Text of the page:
One evening Mr Shooter brought up two soldiers he met down at the Angel, one played the piano, one was called Dick Boyd from Lancashire. We had a smashing evening, it reminded me so much of our parties in Guernsey.

Sundays were nice , after lunch Mr & Mrs Shooter, Mum & Dad, Joan, Gordon and I went for a walk. Mr Shooter takes us all along tiny paths and through farms and houses. I have a favourite walk and that’s going down to Spring Woods and then up through a field to Hawksworth. One Sunday the walk took us along West Lane and then cut down on the left behind some houses and went right along the bottom of some gardens and came out by the Shipley Glen Tramway. I never remembered the way to go again.

It seems a cheek to me to go through people’s gardens, but he says it's a right of way.

On the summer days we go to Tong Park Dam, up Hallcliffe and go along Ladderbanks and go through the farm gate which is always full of muck. A lot of folk go swimming in the Dam, we don’t as Mrs Shooter says it's too dangerous, her son Tom drowned there years ago.

One Sunday afternoon we had gone there and were on the way back into Towngate when two Guernsey women, Rose Hockey and Beatrice Greening were rushing down to the dam as Beatrice’s daughter Violet had disappeared under the water and was never found.

Joan and I go to Mrs Hall in Westgate to learn music, she’s old and not very with it. I have knitted her a suit in black, I also made Mum a blue one and Joan & I had pink, Joan did her a cardigan but I had to do skirts as I knit quicker.

Mrs Hall’s packing up and going to live with her son in Anglesey. Thank goodness, no more music lessons.

Some mornings Jack Murgatroyd comes to the house early as we have to take the pidgeons down to Baildon Station before going to school, the basket is awkward to carry but we enjoy it. Mr Shooter one year won the racing fanciers race & gave the canteen of cutlery to Mum as it had been her doing all the work, feeding, cleaning out, timing the homecomings etc.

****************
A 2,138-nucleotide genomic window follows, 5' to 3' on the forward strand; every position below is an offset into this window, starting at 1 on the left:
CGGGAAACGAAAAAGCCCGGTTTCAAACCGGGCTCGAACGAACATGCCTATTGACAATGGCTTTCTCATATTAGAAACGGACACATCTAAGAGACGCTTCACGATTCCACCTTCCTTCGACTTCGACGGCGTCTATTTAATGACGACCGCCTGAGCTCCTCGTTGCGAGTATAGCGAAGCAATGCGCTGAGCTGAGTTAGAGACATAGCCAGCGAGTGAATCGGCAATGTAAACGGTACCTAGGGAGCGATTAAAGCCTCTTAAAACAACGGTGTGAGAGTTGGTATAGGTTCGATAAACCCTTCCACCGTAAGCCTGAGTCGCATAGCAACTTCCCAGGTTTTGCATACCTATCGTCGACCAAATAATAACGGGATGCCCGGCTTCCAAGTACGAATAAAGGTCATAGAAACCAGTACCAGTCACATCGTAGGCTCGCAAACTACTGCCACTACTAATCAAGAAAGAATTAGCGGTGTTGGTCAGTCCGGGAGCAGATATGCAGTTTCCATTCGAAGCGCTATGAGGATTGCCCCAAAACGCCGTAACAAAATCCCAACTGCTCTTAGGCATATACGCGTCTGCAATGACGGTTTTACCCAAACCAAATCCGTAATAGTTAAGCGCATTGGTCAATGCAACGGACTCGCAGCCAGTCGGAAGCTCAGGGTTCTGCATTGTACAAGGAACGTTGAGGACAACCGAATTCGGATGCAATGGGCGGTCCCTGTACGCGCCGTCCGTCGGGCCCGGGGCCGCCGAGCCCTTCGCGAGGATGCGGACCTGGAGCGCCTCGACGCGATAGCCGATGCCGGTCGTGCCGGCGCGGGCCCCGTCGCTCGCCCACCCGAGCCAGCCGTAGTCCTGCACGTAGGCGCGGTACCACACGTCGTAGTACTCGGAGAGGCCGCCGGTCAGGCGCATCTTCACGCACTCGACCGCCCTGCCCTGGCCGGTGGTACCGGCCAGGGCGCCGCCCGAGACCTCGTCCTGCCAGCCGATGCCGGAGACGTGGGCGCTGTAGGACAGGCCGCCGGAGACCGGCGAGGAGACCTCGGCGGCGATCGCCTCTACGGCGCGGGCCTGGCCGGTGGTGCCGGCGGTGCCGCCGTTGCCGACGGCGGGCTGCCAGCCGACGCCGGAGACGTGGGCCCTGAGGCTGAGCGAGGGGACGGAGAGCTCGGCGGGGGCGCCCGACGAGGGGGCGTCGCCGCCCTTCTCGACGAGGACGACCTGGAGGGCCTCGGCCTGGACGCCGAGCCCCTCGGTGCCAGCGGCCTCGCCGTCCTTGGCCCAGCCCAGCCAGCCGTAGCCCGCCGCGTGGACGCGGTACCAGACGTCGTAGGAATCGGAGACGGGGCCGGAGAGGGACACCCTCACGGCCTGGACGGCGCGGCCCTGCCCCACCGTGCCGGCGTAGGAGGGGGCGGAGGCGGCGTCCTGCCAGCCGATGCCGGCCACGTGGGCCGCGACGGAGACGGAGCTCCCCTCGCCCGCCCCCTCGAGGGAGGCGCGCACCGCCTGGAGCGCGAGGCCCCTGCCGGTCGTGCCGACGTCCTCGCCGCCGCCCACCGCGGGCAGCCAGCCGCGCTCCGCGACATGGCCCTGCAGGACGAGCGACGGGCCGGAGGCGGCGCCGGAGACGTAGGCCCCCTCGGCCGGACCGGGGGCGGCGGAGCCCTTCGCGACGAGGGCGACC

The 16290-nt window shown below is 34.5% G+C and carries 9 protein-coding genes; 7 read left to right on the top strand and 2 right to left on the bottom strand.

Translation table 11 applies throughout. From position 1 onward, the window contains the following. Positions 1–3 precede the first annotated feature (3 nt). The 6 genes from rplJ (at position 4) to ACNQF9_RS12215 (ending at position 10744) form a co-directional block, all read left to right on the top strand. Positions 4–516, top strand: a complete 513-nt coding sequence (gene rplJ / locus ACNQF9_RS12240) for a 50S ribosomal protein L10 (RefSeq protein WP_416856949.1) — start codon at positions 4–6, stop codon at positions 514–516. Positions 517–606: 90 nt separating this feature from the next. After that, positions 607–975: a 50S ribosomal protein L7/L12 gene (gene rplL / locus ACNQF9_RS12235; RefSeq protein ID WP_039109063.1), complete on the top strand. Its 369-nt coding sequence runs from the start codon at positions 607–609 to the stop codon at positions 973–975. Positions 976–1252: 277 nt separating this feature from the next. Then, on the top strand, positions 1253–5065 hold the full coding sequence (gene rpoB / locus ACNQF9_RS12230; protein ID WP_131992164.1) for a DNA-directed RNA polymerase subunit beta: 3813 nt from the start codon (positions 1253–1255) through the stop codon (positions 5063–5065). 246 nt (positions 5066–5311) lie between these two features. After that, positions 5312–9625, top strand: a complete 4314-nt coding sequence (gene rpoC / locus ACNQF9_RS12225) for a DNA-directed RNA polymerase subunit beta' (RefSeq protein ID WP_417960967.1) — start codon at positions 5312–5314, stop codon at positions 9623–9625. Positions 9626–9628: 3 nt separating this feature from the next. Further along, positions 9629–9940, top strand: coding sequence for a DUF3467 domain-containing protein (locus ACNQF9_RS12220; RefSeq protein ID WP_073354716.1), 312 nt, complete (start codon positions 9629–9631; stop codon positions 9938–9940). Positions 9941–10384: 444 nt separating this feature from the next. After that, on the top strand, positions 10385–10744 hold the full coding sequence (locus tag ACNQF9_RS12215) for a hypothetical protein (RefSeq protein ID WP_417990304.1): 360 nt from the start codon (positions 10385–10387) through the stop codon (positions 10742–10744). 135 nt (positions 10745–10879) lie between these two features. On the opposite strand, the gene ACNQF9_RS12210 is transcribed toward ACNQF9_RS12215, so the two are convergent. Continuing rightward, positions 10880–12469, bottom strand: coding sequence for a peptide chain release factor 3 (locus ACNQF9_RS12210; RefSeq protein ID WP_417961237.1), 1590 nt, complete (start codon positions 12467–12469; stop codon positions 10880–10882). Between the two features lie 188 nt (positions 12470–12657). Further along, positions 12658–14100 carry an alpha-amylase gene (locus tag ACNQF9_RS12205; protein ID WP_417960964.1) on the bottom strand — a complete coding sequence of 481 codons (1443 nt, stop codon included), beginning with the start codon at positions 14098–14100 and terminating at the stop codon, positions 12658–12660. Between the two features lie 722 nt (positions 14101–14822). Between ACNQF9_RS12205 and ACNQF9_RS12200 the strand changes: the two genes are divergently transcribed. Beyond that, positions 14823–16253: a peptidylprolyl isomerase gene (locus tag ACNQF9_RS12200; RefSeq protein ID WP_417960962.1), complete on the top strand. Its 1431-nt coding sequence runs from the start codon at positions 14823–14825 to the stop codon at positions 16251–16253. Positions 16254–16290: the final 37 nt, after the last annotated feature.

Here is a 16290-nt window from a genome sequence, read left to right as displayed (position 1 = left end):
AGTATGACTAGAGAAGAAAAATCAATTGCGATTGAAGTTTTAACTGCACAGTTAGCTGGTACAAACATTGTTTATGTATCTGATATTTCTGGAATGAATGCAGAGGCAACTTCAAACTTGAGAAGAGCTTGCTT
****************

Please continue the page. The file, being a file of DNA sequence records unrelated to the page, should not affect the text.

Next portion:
Jack and I get on really well together. Mum says it’s better to have boy friends than girlfriends, there’s not so many arguments and jealousy.

During the summer holiday, Edie and Jack said they knew the way to Ilkley and the Cow & Calf, so packing our lunch and with Gordon off we went over the moor. It was a bleak day and very quiet, we never saw a soul, what a long walk just to see rocks but the view was lovely. On the return journey it absolutely teamed down with rain and we had to get under coats and suddenly, out of the rain, appeared a cyclist who asked us what the hell we were doing as we’d made him jump and nearly fall off his bike. Except for this man we hadn’t seen a soul the whole way there or back.

Every Saturday, as a family, we all went into Bradford to look around the shops and have tea in Kirkgate market, its so quaint, tiny little places to eat in, attics up the sides of buildings, stairs leading to eating areas. We loved the markets, there’s so much to see, there’s always one stall that sells old music, and I usually end up with 3 new pieces to take home. Old music 1d and modern 6d. The stall holder has quite lengthy chats with us now. After tea we go to the Channel Islands Society who used to meet every week at Eastbrook Hall in the afternoons but we prefer the one at Valley Road in the evening which is dancing mostly. One week there was a service at Eastbrook Hall and I had to play as Edgar Blampied wouldn’t do it. The people at Eastbrook seem to come from Wakefield, Horsforth, Rotherham & Burnley. I was glad when the service was over.

On the first Saturday in every month, Joan and I catch the Leeds bus from Shipley and go to see Parson’s family at Horsforth for the day. It’s a long ride, sometimes when we get to Shipley we miss the bus so go on to Bradford and catch the Pudsey one which drops us at the edge of Horsforth and we have another long walk through lanes. Our friend Kathleen Parsons is joining the Land Army.

We are doing a pantomime at school.